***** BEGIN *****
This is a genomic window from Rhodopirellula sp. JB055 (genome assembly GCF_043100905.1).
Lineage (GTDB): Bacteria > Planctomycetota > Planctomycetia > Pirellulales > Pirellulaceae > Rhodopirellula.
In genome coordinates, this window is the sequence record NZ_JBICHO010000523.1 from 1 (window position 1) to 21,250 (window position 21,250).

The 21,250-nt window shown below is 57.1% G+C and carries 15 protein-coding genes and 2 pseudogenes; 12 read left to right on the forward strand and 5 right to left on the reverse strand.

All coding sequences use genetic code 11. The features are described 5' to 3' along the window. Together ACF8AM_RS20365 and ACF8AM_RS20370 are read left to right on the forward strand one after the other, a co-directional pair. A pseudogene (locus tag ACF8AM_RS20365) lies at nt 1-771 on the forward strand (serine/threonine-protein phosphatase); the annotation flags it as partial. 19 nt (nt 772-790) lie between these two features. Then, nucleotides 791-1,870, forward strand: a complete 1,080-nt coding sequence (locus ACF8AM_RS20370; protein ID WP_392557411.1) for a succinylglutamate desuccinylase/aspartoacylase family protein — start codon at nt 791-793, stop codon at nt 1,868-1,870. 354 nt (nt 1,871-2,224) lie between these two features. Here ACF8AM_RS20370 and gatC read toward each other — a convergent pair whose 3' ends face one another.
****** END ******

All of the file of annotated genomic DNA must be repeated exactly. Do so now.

This is a genomic window from Rhodopirellula sp. JB055 (genome assembly GCF_043100905.1).
Lineage (GTDB): Bacteria > Planctomycetota > Planctomycetia > Pirellulales > Pirellulaceae > Rhodopirellula.
In genome coordinates, this window is the sequence record NZ_JBICHO010000523.1 from 1 (window position 1) to 21,250 (window position 21,250).

The 21,250-nt window shown below is 57.1% G+C and carries 15 protein-coding genes and 2 pseudogenes; 12 read left to right on the forward strand and 5 right to left on the reverse strand.

All coding sequences use genetic code 11. The features are described 5' to 3' along the window. Together ACF8AM_RS20365 and ACF8AM_RS20370 are read left to right on the forward strand one after the other, a co-directional pair. A pseudogene (locus tag ACF8AM_RS20365) lies at nt 1-771 on the forward strand (serine/threonine-protein phosphatase); the annotation flags it as partial. 19 nt (nt 772-790) lie between these two features. Then, nucleotides 791-1,870, forward strand: a complete 1,080-nt coding sequence (locus ACF8AM_RS20370; protein ID WP_392557411.1) for a succinylglutamate desuccinylase/aspartoacylase family protein — start codon at nt 791-793, stop codon at nt 1,868-1,870. 354 nt (nt 1,871-2,224) lie between these two features. Here ACF8AM_RS20370 and gatC read toward each other — a convergent pair whose 3' ends face one another.